In all of your electrical mess don't forget what you are working on currently is just the bus stuff. The IHC electrical panel should be just to the left of the glove box. Inside that panel should be fuses for things like the horn, head lights, tail lights, turn signals, etc. Somewhere under the dashboard you will find the two flasher units that operate the turn signals and 4-way emergency flashers. You will also find where the body and the chassis wiring harness all comes together.

In regards to your heaters, it is all pretty simple stuff. Each heater will have at least two wires going to each fan unit (high and low). Sometimes the wiring will go from one fan to the next so you might only have two wires for two fans. Two fans with four wires means each fan is controlled separately. Two fans with two wires means both fans are controlled together.

As far as the coolant is concerned, do NOT leave the system dry or with just water in the system. Dry can cause the heater cores and radiator core to rot out. Just water can cause major problems with rust in the cooling system and the possibility of freezing and breaking something expensive like the engine block. The easiest way to deal with the system is to use a plastic or metal double ended hose barb fitting and some hose clamps to circle the system. Using shutoffs will work only if there is a shut off leaving the engine and going back into the engine. Most shutoffs I have seen were just on the leaving the engine side and not a second one on the going back into the engine side.

Make sure the pH in the coolant is neutral. Too much in either direction can cause problems with electrolysis inside the engine.

While you have the ceiling panels out make sure you double check the welds on the roof bows where they meet the body above the window rail. Carpenter buses were involved in a recall due to faulty roof bow welds. Many buses were surplussed rather than fixed because the fix was going to cost more than the buses were worth--Carpenter was out of business and wasn't going to pay for any recall repairs.
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Old 02-26-2016, 03:07 PM   #27
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So first off Leo3000 and cowlitzcoach, thank you for your advice. Leo3000: I ended up following your advice and finishing my objectives, and I related to your choice of words about fooling with the radiator. Cowlitzcoach: Thank you for the thorough response, all new information for me and it gives me a lot to think about. The "do not leave the system dry" is a little disconcerting, so I'm hoping for your opinions regarding what I did.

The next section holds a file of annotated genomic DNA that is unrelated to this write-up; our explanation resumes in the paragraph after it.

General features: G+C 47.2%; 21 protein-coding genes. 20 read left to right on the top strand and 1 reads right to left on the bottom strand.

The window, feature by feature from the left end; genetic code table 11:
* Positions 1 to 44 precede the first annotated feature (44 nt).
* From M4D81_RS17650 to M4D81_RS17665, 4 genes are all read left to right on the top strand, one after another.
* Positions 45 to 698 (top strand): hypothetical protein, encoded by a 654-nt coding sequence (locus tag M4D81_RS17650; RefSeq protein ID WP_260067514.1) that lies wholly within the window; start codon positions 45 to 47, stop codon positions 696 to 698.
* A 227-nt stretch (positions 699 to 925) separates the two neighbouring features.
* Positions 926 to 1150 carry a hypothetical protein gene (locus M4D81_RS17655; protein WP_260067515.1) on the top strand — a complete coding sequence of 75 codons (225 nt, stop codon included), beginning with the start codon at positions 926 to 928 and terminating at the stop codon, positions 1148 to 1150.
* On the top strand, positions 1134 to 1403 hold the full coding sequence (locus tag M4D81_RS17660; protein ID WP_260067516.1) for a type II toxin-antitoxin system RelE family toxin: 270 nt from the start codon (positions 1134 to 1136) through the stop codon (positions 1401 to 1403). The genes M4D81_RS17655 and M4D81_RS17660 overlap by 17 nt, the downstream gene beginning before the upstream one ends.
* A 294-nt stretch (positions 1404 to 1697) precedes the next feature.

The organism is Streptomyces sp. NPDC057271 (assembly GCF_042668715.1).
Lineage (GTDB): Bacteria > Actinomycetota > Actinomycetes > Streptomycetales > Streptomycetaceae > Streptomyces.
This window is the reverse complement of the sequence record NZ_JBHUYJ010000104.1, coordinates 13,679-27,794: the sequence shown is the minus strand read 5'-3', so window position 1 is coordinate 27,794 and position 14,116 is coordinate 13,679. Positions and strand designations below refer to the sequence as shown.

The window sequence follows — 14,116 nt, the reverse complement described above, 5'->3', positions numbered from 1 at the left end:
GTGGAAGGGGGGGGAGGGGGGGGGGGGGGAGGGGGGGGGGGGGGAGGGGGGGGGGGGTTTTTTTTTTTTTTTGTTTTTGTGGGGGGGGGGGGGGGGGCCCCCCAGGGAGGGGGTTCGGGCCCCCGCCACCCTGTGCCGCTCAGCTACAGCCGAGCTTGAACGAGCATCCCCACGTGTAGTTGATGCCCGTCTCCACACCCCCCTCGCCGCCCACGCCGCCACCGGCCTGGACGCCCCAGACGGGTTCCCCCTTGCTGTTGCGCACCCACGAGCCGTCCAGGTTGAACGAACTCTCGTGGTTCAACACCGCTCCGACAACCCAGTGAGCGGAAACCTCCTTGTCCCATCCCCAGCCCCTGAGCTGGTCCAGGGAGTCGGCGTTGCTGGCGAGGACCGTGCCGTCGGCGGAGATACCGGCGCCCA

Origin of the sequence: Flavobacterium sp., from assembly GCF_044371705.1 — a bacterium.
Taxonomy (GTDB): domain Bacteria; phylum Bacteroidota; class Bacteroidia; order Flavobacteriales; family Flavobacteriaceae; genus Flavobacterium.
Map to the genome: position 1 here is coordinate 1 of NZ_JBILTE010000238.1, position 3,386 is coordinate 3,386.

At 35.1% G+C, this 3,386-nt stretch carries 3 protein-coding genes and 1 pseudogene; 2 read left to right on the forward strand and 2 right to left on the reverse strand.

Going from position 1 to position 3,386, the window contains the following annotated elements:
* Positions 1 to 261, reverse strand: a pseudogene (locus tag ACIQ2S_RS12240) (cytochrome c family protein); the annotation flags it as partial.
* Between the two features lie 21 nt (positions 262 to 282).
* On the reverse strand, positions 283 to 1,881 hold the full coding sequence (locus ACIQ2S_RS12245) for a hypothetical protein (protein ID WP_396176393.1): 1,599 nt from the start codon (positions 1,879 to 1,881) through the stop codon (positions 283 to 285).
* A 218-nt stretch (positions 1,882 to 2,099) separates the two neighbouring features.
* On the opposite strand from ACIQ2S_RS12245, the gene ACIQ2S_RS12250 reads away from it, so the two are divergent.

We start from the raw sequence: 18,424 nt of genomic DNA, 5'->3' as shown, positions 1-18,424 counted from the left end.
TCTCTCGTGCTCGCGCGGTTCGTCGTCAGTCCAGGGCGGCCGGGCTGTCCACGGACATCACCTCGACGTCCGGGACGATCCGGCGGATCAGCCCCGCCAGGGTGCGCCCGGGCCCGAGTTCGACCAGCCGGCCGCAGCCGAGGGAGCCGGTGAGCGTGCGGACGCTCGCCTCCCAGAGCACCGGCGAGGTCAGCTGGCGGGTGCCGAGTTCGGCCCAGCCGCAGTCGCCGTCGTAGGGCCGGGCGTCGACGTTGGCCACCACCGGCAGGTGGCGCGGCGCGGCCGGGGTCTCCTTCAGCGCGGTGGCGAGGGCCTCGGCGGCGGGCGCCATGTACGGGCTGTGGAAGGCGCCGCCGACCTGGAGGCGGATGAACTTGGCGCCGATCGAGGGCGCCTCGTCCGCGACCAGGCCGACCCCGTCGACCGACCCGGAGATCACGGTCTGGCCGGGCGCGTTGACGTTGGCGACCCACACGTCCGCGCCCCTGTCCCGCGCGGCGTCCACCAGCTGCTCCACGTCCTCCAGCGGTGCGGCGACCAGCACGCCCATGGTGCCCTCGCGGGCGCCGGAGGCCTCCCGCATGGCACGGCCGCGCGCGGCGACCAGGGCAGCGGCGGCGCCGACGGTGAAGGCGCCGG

I guess my first question is, do these look like shutoff valves to you? They are screws that are about 1 inch long, with fixed wingnut heads on top.


Your opinions matter a lot, but I went ahead and assumed they were shut off valves, screwed them down and proceeded with my work.

Despite my commitment to drain the radiator, I did not watch a youtube video, like I probably should've. I just assumed the radiator drain would be similar to an oil drain. Inconveniently, I found this under the radiator which supported my half-witted logic.

I was disappointing to unscrew the bolt to this


Anyway I monkeyed around with this bolt for way too long, and eventually gave up when I lost my temper. I resorted to plan B which was to shut off the "shut off valves" (I'm eager to hear if those are actually shut off valves), and went to town.

Removing the rear heater was easy enough, I clamped the hoses as Leo advised, and pulled them off. The spillage was modest, and promptly wiped up with rag and mop. The front driver side heater was very unpleasant to remove. I dropped a lot of tasteless profanity while hunched beneath the steering wheel, hoping that someone would hear my cry for help and shower me with sympathy - Nana was supportive and patient. Anyway it took awhile but I got her out(the heater).

The passenger side front heater was a little bit easier, and we got her out alright. I did my best to keep the mess contained, but predictably I did spill some coolant here and there. A lot of ragging and wiping went down yesterday, really glad I got a few extra buckets laying around.

It's worth noting, that I ruined a lot of radiator hoses prying them off with a screw driver, I think it's within my best interest to replace the hoses when I reattach the heaters, including the ones that go to the engine block, I don't think this will be too hard- but I also hardly have a clue to what I'm doing. After I disconnected everything, I stuffed all the open holes with plastic bags to avoid bugs or something crawling into the hoses (my gold standard of logic in action).

The front drivers side heater out, with stereo related cables in the plastic crate above it.

The front passenger side heater out.


The front area without heaters, drivers seat, and electrical console


A close up on my wire bucket carrying most of the wires from the electrical console


A selfie with me and the electrical console removed Wednesday night: happiness level 70%